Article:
Cookbooks are always popular at public libraries. A culinary history on a single recipe for young readers (ages 4-8) called “A Fine Dessert: Four Centuries, Four Families, One Delicious Treat” is garnering critical acclaim from adults.

AFineDessertRecently named one of the New York Times Best Illustrated Children’s Books of 2015, A Fine Dessert is by Emily Jenkins and illustrated by Sophie Blackall – “done in ink, watercolor and blackberry juice,” according to the NYT.

You can reserve a copy of A Fine Dessert from the Cobb County Public Library’s Juvenile Collection.

From the review in Booklist:

The book begins in 1710; a mother and daughter pick berries and whip cream using a whisk made of twigs. About 100 years later, a mother and daughter, slaves on a plantation, pick berries and whip cream, but they use a wire whisk, and they’re only allowed to eat whatever’s left over after serving the masters. Another 100 years later, a mother and daughter buy berries and use a whirring beater, and today, a father and son use an electric mixer to whip cream. The tools and families begin to look different over time, but the recipe is essentially the same, and so is the reaction when kids get a taste Mmmmm. Blackall’s elaborate, antique-like watercolor illustrations are stuffed with historical tidbits, and she includes visual echoes that further link each time period. An author’s note explains some of the history, which will be useful for little ones curious about the differences. And for kids wondering what all the fuss is about over blackberry fool, Jenkins provides a recipe. A delicious book about a delicious treat.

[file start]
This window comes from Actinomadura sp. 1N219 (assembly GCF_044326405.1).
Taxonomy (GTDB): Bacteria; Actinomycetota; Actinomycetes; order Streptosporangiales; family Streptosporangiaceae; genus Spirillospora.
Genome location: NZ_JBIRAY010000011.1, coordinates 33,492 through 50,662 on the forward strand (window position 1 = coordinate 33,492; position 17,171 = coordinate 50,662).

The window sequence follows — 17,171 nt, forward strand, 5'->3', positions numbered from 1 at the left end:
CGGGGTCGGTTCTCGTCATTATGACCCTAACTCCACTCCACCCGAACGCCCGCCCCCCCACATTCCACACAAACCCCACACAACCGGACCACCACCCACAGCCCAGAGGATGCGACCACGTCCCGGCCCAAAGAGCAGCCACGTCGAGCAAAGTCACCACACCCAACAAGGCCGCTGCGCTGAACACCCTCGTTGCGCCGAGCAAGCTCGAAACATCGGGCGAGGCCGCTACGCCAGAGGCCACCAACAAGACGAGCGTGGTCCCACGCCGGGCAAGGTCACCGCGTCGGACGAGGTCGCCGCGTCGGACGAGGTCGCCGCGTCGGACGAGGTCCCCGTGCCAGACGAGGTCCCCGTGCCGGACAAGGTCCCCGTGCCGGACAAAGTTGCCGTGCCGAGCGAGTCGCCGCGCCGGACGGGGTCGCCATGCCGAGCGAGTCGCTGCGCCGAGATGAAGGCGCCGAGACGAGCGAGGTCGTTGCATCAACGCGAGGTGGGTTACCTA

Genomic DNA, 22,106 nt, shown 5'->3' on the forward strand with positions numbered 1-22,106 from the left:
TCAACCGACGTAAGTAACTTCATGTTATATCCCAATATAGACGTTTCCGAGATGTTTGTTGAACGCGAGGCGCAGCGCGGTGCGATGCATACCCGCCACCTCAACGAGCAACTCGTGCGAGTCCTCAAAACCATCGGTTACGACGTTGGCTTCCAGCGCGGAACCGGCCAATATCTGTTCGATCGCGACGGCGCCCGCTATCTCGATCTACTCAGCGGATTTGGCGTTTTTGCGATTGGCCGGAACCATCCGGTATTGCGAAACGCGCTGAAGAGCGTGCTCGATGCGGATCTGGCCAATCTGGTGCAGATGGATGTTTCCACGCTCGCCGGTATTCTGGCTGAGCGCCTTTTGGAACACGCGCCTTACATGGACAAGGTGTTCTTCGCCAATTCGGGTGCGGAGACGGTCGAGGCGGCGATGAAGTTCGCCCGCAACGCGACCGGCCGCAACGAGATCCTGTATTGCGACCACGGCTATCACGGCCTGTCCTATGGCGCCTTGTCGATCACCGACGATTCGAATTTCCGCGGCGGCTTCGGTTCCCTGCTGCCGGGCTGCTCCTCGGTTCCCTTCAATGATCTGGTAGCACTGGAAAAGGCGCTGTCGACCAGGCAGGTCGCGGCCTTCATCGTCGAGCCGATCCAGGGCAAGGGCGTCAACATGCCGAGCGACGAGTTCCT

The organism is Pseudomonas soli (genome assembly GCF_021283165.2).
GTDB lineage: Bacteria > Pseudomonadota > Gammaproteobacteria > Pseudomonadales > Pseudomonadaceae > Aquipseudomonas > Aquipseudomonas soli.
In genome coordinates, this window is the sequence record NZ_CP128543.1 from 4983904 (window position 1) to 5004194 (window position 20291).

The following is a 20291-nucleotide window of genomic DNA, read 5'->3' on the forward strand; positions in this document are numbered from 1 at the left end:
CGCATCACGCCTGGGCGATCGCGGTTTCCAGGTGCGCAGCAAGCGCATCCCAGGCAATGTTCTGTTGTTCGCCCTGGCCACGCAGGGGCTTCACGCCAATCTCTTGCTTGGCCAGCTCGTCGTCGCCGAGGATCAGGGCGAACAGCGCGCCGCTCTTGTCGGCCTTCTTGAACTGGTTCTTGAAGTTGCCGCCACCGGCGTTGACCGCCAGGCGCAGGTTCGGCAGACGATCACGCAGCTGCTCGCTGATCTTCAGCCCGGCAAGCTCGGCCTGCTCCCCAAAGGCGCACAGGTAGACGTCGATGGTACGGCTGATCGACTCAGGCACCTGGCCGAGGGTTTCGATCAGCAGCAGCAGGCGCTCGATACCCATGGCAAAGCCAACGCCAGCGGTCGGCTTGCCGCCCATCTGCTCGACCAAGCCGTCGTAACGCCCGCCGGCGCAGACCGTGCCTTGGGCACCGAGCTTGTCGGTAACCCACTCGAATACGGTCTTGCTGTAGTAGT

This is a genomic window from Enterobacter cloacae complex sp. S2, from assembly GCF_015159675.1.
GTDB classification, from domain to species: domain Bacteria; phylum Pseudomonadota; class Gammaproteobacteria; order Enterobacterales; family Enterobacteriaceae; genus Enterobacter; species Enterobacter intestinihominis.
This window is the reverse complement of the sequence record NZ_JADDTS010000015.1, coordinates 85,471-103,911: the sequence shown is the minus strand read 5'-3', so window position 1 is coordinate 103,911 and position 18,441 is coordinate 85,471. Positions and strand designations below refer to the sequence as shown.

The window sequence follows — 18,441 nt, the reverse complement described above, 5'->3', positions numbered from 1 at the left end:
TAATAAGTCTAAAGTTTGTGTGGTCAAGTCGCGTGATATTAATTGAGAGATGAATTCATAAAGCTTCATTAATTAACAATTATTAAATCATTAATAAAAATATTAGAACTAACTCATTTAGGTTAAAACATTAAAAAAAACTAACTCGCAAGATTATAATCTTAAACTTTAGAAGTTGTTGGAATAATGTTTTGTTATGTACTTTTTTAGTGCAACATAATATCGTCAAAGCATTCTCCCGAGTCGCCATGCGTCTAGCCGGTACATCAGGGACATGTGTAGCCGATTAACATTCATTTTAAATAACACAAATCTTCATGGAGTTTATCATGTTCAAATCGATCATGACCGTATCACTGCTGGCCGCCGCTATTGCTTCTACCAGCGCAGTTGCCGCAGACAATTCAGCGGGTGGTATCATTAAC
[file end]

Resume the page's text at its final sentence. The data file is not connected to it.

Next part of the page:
‘A Delicious Book’ About Making Blackberry Fool
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